Avatar looks cool. Really, really cool. But that can’t make up for a predictable plot with remarkably little emotional connection to the oddly under-developed characters (despite a nearly 3 hour running time). And worst of all, Avatar is filled with preachy, anti-American foreign policy themes. If I wanted that I could just read the New York Times.
I’m surprised more reviewers have not picked up on and been irritated by the heavy-handed politics. It’s right there. Humans have a colony on the planet Pandora to extract the valuable mineral, unobtainium (yes, that is really its name). The alien indigenous people (and in this case they really are indigenous) are in the way of greedy corporate profits because their giant tree home sits on top of a huge mineral deposit, so the military slaughters them. Our hero uses a remote-controlled alien body (his avatar) to spy on the natives but eventually sees their superiority, falls in love, and leads them in fighting against the humans.
Translation for those who are hard of thinking: Greedy oil companies get the military to invade Iraq and kill the native people who are in the way. It’s subtle with a capital B.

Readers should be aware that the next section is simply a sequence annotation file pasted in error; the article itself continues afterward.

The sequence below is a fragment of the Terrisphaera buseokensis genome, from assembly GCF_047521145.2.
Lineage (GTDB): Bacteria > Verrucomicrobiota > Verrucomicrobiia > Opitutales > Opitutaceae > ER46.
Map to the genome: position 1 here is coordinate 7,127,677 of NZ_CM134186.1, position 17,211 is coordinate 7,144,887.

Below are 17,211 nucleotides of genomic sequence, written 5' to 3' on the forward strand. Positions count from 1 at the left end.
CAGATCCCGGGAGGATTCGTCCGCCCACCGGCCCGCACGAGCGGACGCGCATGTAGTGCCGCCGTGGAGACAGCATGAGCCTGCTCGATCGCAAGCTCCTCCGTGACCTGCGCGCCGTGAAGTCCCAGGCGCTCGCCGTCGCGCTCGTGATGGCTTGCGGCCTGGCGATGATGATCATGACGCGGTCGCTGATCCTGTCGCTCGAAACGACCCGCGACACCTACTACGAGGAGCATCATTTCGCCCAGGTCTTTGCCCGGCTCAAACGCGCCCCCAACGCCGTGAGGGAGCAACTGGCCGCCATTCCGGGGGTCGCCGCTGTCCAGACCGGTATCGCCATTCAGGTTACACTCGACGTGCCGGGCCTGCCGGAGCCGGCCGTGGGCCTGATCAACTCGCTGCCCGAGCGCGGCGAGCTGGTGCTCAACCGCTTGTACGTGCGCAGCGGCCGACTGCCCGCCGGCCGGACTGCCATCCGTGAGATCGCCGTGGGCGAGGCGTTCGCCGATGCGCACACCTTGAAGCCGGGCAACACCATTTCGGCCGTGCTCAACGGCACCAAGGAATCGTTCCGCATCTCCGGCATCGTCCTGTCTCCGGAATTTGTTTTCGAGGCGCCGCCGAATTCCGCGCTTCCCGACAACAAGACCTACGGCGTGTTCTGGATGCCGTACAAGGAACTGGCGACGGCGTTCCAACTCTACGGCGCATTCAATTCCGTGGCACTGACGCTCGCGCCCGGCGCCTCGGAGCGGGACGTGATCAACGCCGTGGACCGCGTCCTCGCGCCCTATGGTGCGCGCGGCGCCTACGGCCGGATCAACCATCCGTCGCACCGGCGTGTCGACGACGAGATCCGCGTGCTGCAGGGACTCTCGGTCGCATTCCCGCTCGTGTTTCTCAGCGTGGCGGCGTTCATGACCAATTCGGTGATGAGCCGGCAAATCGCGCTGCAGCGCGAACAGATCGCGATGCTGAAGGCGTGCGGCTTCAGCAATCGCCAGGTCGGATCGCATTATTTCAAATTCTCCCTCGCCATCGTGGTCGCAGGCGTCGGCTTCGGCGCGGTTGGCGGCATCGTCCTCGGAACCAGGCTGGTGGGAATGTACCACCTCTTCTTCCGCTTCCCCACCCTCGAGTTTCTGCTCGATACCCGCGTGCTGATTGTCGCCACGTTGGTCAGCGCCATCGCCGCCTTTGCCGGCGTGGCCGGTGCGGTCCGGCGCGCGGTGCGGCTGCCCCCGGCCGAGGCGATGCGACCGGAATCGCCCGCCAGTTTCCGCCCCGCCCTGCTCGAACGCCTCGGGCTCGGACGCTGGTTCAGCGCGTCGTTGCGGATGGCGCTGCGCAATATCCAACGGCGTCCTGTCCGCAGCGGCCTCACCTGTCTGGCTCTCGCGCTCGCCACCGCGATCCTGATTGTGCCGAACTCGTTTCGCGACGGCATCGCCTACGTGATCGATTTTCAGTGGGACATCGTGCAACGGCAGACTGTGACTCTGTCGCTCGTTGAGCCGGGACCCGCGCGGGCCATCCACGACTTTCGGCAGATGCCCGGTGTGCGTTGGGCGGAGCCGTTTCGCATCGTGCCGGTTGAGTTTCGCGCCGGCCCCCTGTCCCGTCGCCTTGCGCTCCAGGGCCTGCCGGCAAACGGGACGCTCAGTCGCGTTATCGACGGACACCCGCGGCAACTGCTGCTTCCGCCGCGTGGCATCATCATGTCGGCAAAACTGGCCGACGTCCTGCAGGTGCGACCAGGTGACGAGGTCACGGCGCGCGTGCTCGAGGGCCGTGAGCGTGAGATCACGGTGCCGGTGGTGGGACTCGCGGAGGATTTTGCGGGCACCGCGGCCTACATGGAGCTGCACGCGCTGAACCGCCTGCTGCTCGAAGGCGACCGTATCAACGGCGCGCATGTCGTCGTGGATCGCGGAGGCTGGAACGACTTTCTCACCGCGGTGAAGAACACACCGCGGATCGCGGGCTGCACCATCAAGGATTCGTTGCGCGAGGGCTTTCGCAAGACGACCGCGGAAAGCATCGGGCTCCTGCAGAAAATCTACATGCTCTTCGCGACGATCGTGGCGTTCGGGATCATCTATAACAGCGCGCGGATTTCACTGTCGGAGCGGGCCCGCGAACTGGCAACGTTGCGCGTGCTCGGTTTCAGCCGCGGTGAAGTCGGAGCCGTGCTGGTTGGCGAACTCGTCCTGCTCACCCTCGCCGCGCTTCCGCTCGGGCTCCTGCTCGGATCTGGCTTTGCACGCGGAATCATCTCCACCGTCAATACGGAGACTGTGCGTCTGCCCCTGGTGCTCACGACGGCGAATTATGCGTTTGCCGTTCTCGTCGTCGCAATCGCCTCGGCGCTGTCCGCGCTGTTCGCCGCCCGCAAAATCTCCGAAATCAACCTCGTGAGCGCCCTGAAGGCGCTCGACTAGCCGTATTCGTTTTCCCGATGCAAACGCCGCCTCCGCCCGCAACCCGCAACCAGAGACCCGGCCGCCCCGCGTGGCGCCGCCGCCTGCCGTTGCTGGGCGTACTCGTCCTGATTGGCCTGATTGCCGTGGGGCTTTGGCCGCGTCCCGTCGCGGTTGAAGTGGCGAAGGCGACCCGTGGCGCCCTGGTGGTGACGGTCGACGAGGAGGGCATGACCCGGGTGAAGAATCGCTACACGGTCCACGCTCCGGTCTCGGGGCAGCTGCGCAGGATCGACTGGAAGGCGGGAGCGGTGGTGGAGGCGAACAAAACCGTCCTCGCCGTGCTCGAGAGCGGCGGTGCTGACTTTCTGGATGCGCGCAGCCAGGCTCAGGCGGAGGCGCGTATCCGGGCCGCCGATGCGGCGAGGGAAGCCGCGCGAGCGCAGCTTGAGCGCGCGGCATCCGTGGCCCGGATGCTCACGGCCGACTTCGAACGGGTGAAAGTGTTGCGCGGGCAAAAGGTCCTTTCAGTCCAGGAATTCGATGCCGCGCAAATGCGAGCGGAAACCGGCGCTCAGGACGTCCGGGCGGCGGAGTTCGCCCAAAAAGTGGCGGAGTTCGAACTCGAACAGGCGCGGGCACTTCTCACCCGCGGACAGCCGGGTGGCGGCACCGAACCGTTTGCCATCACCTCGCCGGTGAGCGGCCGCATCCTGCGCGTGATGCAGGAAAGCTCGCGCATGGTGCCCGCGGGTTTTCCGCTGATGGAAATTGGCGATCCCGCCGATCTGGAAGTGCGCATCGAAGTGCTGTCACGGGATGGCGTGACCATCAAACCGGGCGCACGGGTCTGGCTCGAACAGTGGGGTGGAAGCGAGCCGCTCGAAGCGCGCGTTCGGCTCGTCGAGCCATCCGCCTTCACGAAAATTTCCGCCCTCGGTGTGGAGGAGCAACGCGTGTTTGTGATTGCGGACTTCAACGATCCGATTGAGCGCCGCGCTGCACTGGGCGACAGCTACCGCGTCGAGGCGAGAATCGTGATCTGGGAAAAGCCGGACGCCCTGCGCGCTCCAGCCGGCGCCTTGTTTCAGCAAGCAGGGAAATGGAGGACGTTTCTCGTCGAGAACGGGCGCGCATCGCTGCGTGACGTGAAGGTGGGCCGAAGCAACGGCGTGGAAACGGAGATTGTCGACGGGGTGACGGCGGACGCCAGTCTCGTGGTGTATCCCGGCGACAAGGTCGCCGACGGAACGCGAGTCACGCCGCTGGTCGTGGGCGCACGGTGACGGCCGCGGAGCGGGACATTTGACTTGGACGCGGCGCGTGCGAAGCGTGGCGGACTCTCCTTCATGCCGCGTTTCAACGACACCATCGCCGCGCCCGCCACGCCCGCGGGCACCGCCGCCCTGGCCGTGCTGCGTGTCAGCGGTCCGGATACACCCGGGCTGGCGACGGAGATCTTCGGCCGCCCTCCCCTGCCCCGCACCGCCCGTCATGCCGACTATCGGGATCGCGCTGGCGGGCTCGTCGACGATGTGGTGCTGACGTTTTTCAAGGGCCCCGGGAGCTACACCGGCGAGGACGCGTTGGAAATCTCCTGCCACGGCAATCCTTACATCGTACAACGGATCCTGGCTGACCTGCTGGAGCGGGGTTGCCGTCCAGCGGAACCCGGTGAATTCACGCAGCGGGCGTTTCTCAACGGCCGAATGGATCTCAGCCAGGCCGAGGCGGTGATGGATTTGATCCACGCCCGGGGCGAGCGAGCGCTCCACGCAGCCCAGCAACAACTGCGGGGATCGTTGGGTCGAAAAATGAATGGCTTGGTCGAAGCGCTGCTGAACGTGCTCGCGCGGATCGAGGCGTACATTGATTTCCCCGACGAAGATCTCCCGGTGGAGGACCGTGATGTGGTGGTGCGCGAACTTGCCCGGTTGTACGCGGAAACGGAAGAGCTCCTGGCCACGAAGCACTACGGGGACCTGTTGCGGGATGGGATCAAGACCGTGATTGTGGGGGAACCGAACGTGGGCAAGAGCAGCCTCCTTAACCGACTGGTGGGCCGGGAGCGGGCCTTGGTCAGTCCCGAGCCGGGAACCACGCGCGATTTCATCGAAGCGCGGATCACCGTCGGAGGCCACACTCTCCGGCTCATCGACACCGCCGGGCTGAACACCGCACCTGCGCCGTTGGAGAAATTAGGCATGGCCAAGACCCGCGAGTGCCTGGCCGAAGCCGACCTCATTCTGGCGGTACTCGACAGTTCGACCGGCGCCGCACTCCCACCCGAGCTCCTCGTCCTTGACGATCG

While denying that current foreign policy is the “main point” of Avatar, the director James Cameron told the Times of London that “Americans had a ‘moral responsibility’ to understand the impact that their country’s recent military campaigns had had. ‘We went down a path that cost several hundreds of thousands of Iraqi lives. I don’t think the American people even know why it was done. So it’s all about opening your eyes.'” He continued: “We know what it feels like to launch the missiles. We don’t know what it feels like for them to land on our home soil, not in America. I think there’s a moral responsibility to understand that.”
Um, I think we know how it feels to have planes fly into skyscrapers. Does that count?
The problem with Avatar is not that it contains a critique of American foreign policy. Apocalypse Now did that and was superb. The problem is that the critique is amazingly heavy-handed and simple-minded. The military leader is so over-the-top evil that they could have put horns and a tail on him if it wouldn’t make him look too much like the purely innocent native people, with their USB port tails and pointy ears. The corporate representative was such a toady that he should have hopped like a frog. These people are not real characters, with authentic emotions, complex ideas, and personal strengths and weaknesses. They are cartoon characters, which I guess some of them really are — at least of the computer-generated variety.
I haven’t seen it yet, but I’ll bet that Matt is right that Black Dynamite is a better film.